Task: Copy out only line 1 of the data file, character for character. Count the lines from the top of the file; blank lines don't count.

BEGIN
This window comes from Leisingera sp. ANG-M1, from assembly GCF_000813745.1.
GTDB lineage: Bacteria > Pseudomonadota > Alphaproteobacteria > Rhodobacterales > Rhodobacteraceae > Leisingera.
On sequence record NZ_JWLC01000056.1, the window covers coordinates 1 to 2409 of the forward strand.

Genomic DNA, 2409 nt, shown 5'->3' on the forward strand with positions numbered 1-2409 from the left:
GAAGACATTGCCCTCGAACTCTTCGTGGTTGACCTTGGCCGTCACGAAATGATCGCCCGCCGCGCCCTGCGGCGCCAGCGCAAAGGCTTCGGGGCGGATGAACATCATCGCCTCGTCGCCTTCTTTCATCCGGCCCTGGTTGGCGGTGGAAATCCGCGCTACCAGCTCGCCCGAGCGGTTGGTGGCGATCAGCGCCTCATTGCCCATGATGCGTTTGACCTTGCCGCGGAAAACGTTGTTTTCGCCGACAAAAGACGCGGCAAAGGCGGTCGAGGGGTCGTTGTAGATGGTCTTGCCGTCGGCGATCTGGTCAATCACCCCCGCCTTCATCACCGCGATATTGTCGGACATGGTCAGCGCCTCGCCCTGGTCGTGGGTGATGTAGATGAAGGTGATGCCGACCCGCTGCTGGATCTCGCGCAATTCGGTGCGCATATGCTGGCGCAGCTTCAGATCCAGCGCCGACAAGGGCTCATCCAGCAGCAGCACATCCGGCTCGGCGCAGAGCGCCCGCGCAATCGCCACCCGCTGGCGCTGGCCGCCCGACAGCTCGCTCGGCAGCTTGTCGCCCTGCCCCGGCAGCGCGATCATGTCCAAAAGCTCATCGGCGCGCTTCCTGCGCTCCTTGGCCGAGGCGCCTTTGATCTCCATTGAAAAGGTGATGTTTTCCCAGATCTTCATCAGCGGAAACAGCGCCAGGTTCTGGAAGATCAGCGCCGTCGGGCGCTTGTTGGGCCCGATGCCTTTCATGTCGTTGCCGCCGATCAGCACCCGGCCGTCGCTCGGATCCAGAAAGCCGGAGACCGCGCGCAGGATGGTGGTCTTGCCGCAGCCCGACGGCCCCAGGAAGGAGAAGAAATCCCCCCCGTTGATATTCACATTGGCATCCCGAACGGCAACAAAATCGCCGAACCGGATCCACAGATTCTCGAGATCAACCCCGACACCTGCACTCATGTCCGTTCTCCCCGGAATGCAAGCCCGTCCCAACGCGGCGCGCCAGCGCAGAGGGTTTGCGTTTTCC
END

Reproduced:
This window comes from Leisingera sp. ANG-M1, from assembly GCF_000813745.1.